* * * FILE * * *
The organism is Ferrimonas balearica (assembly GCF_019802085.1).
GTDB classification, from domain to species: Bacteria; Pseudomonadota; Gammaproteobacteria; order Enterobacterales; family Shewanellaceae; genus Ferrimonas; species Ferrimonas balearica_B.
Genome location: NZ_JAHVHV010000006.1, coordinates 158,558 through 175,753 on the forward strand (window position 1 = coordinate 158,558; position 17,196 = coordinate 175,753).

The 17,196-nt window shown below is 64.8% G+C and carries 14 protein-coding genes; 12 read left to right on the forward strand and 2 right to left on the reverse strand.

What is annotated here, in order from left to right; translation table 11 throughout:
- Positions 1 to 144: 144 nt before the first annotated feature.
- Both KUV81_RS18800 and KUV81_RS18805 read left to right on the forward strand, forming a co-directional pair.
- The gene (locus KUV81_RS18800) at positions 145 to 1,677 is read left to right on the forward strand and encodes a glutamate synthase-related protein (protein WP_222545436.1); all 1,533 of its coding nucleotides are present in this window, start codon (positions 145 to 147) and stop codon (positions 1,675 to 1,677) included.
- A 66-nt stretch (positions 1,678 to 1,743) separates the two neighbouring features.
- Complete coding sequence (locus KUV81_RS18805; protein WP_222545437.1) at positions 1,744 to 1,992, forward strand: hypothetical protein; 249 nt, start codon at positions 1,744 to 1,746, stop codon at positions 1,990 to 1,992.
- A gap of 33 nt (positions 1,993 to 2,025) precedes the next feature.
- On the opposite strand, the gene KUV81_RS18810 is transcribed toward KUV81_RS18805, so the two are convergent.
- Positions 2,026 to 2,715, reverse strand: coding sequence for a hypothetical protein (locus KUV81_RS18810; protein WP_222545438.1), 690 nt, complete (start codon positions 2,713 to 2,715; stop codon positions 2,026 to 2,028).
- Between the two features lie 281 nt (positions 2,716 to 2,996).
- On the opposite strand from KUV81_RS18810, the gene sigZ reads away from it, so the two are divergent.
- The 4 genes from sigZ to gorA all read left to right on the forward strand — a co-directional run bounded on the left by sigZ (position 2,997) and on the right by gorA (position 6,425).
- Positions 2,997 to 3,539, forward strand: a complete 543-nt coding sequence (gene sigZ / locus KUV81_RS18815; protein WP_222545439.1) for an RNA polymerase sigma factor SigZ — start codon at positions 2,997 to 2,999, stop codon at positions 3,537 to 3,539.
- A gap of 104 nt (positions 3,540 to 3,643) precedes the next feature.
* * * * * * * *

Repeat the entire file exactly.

The organism is Ferrimonas balearica (assembly GCF_019802085.1).
GTDB classification, from domain to species: Bacteria; Pseudomonadota; Gammaproteobacteria; order Enterobacterales; family Shewanellaceae; genus Ferrimonas; species Ferrimonas balearica_B.
Genome location: NZ_JAHVHV010000006.1, coordinates 158,558 through 175,753 on the forward strand (window position 1 = coordinate 158,558; position 17,196 = coordinate 175,753).

The 17,196-nt window shown below is 64.8% G+C and carries 14 protein-coding genes; 12 read left to right on the forward strand and 2 right to left on the reverse strand.

What is annotated here, in order from left to right; translation table 11 throughout:
- Positions 1 to 144: 144 nt before the first annotated feature.
- Both KUV81_RS18800 and KUV81_RS18805 read left to right on the forward strand, forming a co-directional pair.
- The gene (locus KUV81_RS18800) at positions 145 to 1,677 is read left to right on the forward strand and encodes a glutamate synthase-related protein (protein WP_222545436.1); all 1,533 of its coding nucleotides are present in this window, start codon (positions 145 to 147) and stop codon (positions 1,675 to 1,677) included.
- A 66-nt stretch (positions 1,678 to 1,743) separates the two neighbouring features.
- Complete coding sequence (locus KUV81_RS18805; protein WP_222545437.1) at positions 1,744 to 1,992, forward strand: hypothetical protein; 249 nt, start codon at positions 1,744 to 1,746, stop codon at positions 1,990 to 1,992.
- A gap of 33 nt (positions 1,993 to 2,025) precedes the next feature.
- On the opposite strand, the gene KUV81_RS18810 is transcribed toward KUV81_RS18805, so the two are convergent.
- Positions 2,026 to 2,715, reverse strand: coding sequence for a hypothetical protein (locus KUV81_RS18810; protein WP_222545438.1), 690 nt, complete (start codon positions 2,713 to 2,715; stop codon positions 2,026 to 2,028).
- Between the two features lie 281 nt (positions 2,716 to 2,996).
- On the opposite strand from KUV81_RS18810, the gene sigZ reads away from it, so the two are divergent.
- The 4 genes from sigZ to gorA all read left to right on the forward strand — a co-directional run bounded on the left by sigZ (position 2,997) and on the right by gorA (position 6,425).
- Positions 2,997 to 3,539, forward strand: a complete 543-nt coding sequence (gene sigZ / locus KUV81_RS18815; protein WP_222545439.1) for an RNA polymerase sigma factor SigZ — start codon at positions 2,997 to 2,999, stop codon at positions 3,537 to 3,539.
- A gap of 104 nt (positions 3,540 to 3,643) precedes the next feature.